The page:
• International Journal of Computer Engineering and Technology (IJCET), ISSN 09766367(Print), ISSN 0976 - 6375(Online), Volume 5, Issue 1, January (2014), © IAEME Image name Lena Entropy for original image 7.5707 Black Peppers 0 6.9911 Table (7) Entropy Test Entropy after Method in CS [7,16] 2.3514 6.8048 0 2.1264 7.2538 6.8567 Method in [10] 7.9973 Proposed method 7.9987 7.9969 7.9974 7.9980 7.9986 From the observation of Table(7), the proposed method achieved outstanding confusion, and outperformed the CS-based methods [7][10][16], in the sense that the corresponding entropy E(C) was more close to the maximum value of 8 bits. 5. THE AVALANCHE EFFECT METRIC The avalanche effect metric can be used to test the efficiency of the diffusion mechanism. A ഥ ഥ single bit change can be made in the image P to give a modified image P. Both P and P are encrypted ത . The avalanche effect metric is the percentage of different bits between C and C . If C ത to give C and C ത and C differ from each other in half of their bits, we can say that the encryption algorithm possesses good diffusion characteristics[16]. Image name Lena Black Peppers Table (8) Avalanche Effect Test Method in [16](result are given for Lena) CS Only 0.0018 0.0018 0.0027 0.0017 Proposed method 0.4456 0.4978 0.4965 The results listed in Table (8) showed that the change rate achieved by proposed method was extremely close to the ideal case. VII. CONCLUSION Different techniques are used in this paper to implement image encryption and compression such as 2-D wavelet transform based sparse representation, 2-types of chaotic sequence(Lorenz and Chua)combined together based 4-blocks measurement matrix and used different key for each block. (OMP, SP and CoSaMP) based reconstruction image, 6-kinds of confusion mechanism all depends on chaotic sequence generated from combined 4-different chaotic types and 4-chaotic types XORing with confused image to get diffusion image. With usage of CS based compression, we get first level of security since; an original image is encrypted as a set of coefficients by a secret orthogonal transform. Without knowing fixed M, quantized level and seed used to generate the exactly measurement matrix, will be impossible to reconstruct original image. Compression ratio as well as the reconstruction performance decided by the factor M and quantization level, increase M and quantization level enhance reconstruction quality. For the weakness of using CS only-based image encryption, we proposed a new quantized encryption algorithm based on multi-chaotic system. Then this system gives the second level of security by using chaos based image encryption that has many merits; It has a large enough key space to resist all kinds of brute-force attacks, since the key space of the proposed system = 10168. The cipher-image has a good statistical property, the histogram of the encrypted image is fairly uniform, the correlation coefficient of two adjacent pixel are very small ൎzero, and the entropy is ൎ8bits. The encryption algorithm is very sensitive to the secret keys and plain-image, the NPCR and UACI of cipher image(Lena) are 0.9992 and 0.25. Then proposed 83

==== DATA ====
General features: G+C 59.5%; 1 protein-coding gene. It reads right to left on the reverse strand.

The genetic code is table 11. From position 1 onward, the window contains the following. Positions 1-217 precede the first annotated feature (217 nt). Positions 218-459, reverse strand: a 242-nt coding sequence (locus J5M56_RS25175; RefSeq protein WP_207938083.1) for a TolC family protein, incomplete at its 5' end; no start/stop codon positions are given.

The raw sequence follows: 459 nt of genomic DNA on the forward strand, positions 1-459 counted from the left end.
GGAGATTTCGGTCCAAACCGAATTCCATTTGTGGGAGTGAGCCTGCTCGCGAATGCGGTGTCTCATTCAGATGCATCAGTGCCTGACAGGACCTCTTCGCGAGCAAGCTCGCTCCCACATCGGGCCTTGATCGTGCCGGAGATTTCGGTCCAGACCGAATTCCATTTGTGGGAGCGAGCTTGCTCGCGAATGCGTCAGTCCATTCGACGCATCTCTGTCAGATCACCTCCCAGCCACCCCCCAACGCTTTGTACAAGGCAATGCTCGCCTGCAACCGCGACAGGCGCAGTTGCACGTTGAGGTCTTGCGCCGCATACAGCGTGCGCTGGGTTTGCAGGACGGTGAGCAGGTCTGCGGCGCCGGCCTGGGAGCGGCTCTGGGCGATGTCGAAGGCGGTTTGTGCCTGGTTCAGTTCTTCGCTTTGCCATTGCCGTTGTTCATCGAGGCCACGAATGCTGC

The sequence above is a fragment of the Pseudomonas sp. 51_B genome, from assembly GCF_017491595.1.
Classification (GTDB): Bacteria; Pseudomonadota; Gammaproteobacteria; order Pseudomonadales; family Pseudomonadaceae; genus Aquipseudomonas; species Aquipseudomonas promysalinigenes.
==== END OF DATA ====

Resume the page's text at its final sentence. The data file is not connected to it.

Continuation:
• International Journal of Computer Engineering and Technology (IJCET), ISSN 09766367(Print), ISSN 0976 - 6375(Online), Volume 5, Issue 1, January (2014), © IAEME algorithm has good ability against known plain text attack and encryption image has a highly confidential security. From all above Chaos and CS-based image encryption and compression appears a good combination of compression, security and flexibility. REFERENCES [1] [2] [3] [4] [5] [6] [7] [8] [9] [10] [11] [12] [13] [14] [15] [16] [17] Afnan S. Al-Ali “Chaos Encryption Methods for Partial Encryption of Wavelet-based Images”, M.Sc. Thesis, Department of Computer Engineering, University of Basrah 2008. E.J. Candès, J. Romberg& T. Tao “Robust Uncertainty Principles: Exact Signal Reconstruction from Highly Incomplete Frequency Information”, IEEE Transactions on Information Theory pp. 489-509, 2009. Yi Yang, Oscar C. Au, Lu Fang, Xing Wen and Weiran Tang “Perceptual Compressive Sensing For Image Signals” IEEE International Conference on Advances in Computing and Communications v Magazine, pp.89-92 2008. S. Mazloom &A. M. Eftekhari-Moghadam “Color Image Cryptosystem using Chaotic Maps”, IEEE Computational Intelligence for Multimedia, Signal and Vision Processing (CIMSIVP),pp.142 – 147, 2011. Athira V., S. N. George & Deepthi P P. “A novel encryption method based on compressive sensing”, IEEE Automation, Computing, Communication, Control and Compressed Sensing (iMac4s), International Multi-Conference,pp. 271 – 275,2013. R. G. Baraniuk “Compressive Sensing”, IEEE Signal Processing Magazine, pp.118-124, 2007. A. Orsdemir, H. Oktay Altun, G.Sharma &Mark F. Bocko “On The Security and Robustness of Encryption Via Compressed Sensing”, IEEE Military Communications Conference (MILCOM),pp. 1 - 7 2008. A Anil Kumar and A. Makur “Lossy Compression of Encrypted Image by Compressive Sensing Technique” IEEE TENCON 2009. D. Tralic & S. Grgic “Signal Reconstruction via Compressive Sensing” IEEE International Symposium ELMAR, Zadar, Croatia Vol. 53, 2011. Y. Rachlin & D. Baron “The Secrecy of Compressed Sensing Measurements”, IEEE Communication, Control, and Computing, 46th Annual Allerton Conference, Illinois, USA, pp. 813 – 817,2008. Y. Wang C. Han &Y. Liu “A Parallel Encryption Algorithm for Color Images Based on Lorenz Chaotic Sequences” IEEE Proceedings of the 6th World Congress on Intelligent Control and Automation, Dalian, China, pp. 9744 - 9747, 2006. Edward N. Lorenz “Deterministic Nonperodic Flow” Journal of Atmospheric Sciences, Vol.20, pp.130-141,1963. O. E. Rossler “An Equation for Continuous Chaos”, An equation for continuous chaos, Physics Letters VOL.57, NO.5, pp. 397-398, 1976. Leon O. Chua “The Genesis of Chua's Circuit” CiteSeerX - Scientific documents, vol. 46, no. 4, pp. 250–257, 1992. M. Henon “A Two-Dimensional Mapping with A Strange Attractor”, Springer-Verlag Communications In Mathematical Physics, VOL.50, Pp.69-77, 1976. R. Huang, K. H. Rhee & S. Uchida “A Parallel Image Encryption Method Basedon Compressive Sensing” Springer Science & Business Media New York, 2012. Ahmad Salameh Abusukhon, “Block Cipher Encryption for Text-to-Image Algorithm”, International Journal of Computer Engineering & Technology (IJCET), Volume 4, Issue 3, 2013, pp. 50 - 59, ISSN Print: 0976 – 6367, ISSN Online: 0976 – 6375. 84